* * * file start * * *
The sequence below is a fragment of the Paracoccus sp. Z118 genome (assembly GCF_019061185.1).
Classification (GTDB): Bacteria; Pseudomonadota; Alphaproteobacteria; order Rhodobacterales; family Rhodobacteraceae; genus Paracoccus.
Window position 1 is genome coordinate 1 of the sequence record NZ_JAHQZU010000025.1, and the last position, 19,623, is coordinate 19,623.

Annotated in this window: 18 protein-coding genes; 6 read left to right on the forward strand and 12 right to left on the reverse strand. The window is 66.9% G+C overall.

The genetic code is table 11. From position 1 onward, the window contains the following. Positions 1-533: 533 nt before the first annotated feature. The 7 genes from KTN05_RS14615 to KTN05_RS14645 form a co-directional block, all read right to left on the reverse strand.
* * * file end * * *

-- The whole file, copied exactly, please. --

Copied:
The sequence below is a fragment of the Paracoccus sp. Z118 genome (assembly GCF_019061185.1).
Classification (GTDB): Bacteria; Pseudomonadota; Alphaproteobacteria; order Rhodobacterales; family Rhodobacteraceae; genus Paracoccus.
Window position 1 is genome coordinate 1 of the sequence record NZ_JAHQZU010000025.1, and the last position, 19,623, is coordinate 19,623.

Annotated in this window: 18 protein-coding genes; 6 read left to right on the forward strand and 12 right to left on the reverse strand. The window is 66.9% G+C overall.

The genetic code is table 11. From position 1 onward, the window contains the following. Positions 1-533: 533 nt before the first annotated feature. The 7 genes from KTN05_RS14615 to KTN05_RS14645 form a co-directional block, all read right to left on the reverse strand.